Precipitation Reactions: Predicting Precipitates and Net Ionic Equations

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  • 0:07 Precipitates
  • 1:10 Solubility Rules
  • 2:22 Ionic Equations
  • 4:02 Example
  • 5:26 Lesson Summary
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Lesson Transcript
Amy Meyers

Amy holds a Master of Science. She has taught science at the high school and college levels.

Expert Contributor
Matthew Bergstresser

Matthew has a Master of Arts degree in Physics Education. He has taught high school chemistry and physics for 14 years.

Learn what a precipitate is and predict when it will form in an aqueous chemical reaction, usually a double-replacement reaction. Learn what an ionic equation is, how it differs from a net ionic equation and how to write a net ionic equation.


When two aqueous solutions react, they sometimes form solids in the solution. The solid is called a precipitate. Precipitation reactions occur when the cations of one reactant and the anions of a second reactant found in aqueous solutions combine to form an insoluble ionic solid that we call a precipitate.

Most precipitates are formed in a double-replacement reaction. A double-replacement reaction is when the ions in two compounds exchange places with each other in an aqueous solution. AX + BY --> AY + BX, where A, B, X and Y are all ions.

An ionic solution is when the ions of a compound have dissociated in an aqueous solution. A reaction happens when you mix two aqueous solutions. This is when you find out if a precipitate will form or not. A precipitate forms if the product of the reaction of the ions is insoluble in water.

Solubility Rules

Solubility rules for inorganic compounds will help predict whether something will come out of a solution to form a precipitate. There are many different tables in books and on the Internet explaining solubility rules. The problem with making succinct rules is that there are so many exceptions to any rule.

This isn't likely to be something you would memorize, but rather you'd always have a table to refer to. What I am listing here is, to me, the easiest and clearest form of the rules.

Solubility rules:

  1. Common sodium, potassium and ammonium compounds are soluble in water.
  2. Common nitrates, acetates and chlorates are soluble.
  3. Common chlorides are soluble except for silver, mercury and lead.
  4. Common sulfates are soluble except calcium, barium, strontium and lead.
  5. Common carbonates, phosphates and silicates are insoluble except sodium, potassium and ammonium.
  6. Common sulfides are insoluble except calcium, barium, strontium, magnesium, sodium, potassium and ammonium.

Ionic Equations

A net ionic equation is an equation that includes only the substances that are actually participating in the reaction. To write it, you first write the balanced equation. Next, you write the separated ions. Last, you cancel out the things that appear on both sides of the equation, and what you are left with is the net ionic equation.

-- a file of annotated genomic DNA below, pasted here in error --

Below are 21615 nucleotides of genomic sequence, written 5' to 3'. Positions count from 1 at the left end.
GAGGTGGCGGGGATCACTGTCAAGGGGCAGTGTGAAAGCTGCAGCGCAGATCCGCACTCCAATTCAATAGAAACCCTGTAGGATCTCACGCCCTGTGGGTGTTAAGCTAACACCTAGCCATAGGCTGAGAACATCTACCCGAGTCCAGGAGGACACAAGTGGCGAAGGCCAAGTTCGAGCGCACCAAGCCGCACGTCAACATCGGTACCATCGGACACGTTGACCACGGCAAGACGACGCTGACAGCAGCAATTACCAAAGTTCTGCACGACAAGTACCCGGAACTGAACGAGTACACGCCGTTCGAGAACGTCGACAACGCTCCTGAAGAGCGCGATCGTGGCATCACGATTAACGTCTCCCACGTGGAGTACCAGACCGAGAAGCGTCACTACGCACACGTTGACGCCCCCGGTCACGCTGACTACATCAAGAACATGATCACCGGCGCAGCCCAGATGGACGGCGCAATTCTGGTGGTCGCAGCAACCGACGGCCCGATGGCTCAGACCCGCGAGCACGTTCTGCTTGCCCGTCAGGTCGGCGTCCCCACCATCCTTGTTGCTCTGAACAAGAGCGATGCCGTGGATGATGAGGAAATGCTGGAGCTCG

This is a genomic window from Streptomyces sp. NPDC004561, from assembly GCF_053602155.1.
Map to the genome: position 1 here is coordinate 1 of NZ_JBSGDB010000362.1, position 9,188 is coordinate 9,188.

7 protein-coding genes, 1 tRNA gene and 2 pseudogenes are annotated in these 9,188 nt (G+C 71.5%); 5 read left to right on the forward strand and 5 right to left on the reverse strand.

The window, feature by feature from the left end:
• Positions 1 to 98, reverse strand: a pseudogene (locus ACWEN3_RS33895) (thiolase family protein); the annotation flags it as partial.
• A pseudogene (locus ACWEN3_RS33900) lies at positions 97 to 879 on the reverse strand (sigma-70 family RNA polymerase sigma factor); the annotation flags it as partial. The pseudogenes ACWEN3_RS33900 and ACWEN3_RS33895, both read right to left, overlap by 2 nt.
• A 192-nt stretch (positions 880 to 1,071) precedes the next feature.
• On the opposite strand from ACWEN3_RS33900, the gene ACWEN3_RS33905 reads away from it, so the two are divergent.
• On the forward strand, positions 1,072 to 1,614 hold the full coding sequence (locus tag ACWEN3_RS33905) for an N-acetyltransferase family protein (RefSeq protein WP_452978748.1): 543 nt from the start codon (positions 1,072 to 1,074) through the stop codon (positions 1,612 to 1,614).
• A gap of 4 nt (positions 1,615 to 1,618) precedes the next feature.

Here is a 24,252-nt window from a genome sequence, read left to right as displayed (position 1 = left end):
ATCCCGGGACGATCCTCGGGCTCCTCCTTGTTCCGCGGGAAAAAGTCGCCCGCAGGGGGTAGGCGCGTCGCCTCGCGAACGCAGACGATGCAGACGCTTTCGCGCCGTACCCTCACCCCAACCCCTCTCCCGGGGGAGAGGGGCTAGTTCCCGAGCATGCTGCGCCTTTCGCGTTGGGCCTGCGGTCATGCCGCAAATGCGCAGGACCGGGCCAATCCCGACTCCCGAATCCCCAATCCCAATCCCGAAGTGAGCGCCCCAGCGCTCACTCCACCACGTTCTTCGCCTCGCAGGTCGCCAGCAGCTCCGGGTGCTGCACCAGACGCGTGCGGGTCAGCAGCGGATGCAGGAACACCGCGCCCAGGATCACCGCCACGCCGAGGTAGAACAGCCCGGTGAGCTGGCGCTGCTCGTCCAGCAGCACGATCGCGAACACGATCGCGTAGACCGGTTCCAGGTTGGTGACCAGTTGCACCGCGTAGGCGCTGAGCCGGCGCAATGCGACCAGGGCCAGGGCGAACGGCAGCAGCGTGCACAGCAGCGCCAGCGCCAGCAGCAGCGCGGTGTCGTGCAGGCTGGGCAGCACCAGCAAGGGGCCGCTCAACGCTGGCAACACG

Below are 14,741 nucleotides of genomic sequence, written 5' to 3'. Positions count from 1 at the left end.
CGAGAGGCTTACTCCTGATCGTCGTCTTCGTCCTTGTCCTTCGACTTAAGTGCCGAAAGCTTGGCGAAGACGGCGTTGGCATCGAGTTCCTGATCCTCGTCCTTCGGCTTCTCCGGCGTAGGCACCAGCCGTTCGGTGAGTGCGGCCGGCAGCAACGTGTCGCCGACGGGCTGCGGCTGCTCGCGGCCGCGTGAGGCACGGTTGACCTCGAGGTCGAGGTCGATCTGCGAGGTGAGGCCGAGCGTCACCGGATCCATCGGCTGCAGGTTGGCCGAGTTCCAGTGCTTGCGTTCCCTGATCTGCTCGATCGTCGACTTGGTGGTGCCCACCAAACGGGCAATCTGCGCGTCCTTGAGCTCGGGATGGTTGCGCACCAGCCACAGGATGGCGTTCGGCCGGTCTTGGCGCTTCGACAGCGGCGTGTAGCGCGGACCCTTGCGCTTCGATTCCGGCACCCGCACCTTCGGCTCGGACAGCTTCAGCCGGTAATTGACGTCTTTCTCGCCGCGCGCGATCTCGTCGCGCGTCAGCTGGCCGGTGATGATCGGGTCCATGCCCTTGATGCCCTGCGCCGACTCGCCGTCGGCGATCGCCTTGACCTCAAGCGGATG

Double-replacement reactions and other reactions that involve ions are often represented as net ionic equations. To write a net ionic equation, first write the equation as all ions. When writing these equations, scientists use (aq) to denote something in an aqueous solution and (s) to denote a solid.

So, you start with the reaction of:

KCl (aq) + AgNO3 (aq) --> KNO3 (aq) + AgCl (s)

Rewrite it as:

K+ (aq) + Cl- (aq) + Ag+ (aq) + NO3 - (aq) --> AgCl (s) + K + (aq) + NO3 - (aq)

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Additional Activities

Precipitation Reactions: Predicting Precipitates

Precipitates are solids that are formed in chemical reactions. The solids generally look cloudy in the liquid they are in. The color of the precipitate can be a variety of colors. In this activity we are going to practice predicting what precipitates will form.

Solubility Rules

This is an abbreviated list of solubility rules for our practice problems:

  • Group 1 ions are soluble.
  • Group 7 ions are soluble except when combined with lead.
  • Sulfate, nitrate, hydroxide, and ammonium are soluble. Exceptions are calcium, strontium, and barium with these anions.

Predicting Reactions

Take the outer ions and combine them and take the inner (sandwiched ions) and combine them. All of the compounds have to be electrically neutral. Let's do an example:

Potassium iodide + lead(II) nitrate react.

2KI(aq) + Pb(NO3) 2 (aq) ⟶ 2KNO3 (aq) + PbI2 (s)

Notice we combined the potassium and the nitrate into a soluble compound. Lead and iodide combine to form a precipitate. We always balance the equation too.

Now you try a few!


1. Potassium sulfate + barium nitrate

2. Lead nitrate + ammonium carbonate

3. Sodium hydroxide + barium chloride.


1. K2 SO4 (aq) + Ba (NO3) ⟶ 2KNO3 (aq) + BaSO4 (s)

2. Pb(NO3) 2 (aq) + (NH4) 2 CO3 (aq) ⟶ PbCO3 (s) + 2NH4 NO3 (aq)

3. 2NaOH(aq) + BaCl2 (aq) ⟶ 2NaCl (aq) + Ba(OH)2 (s)

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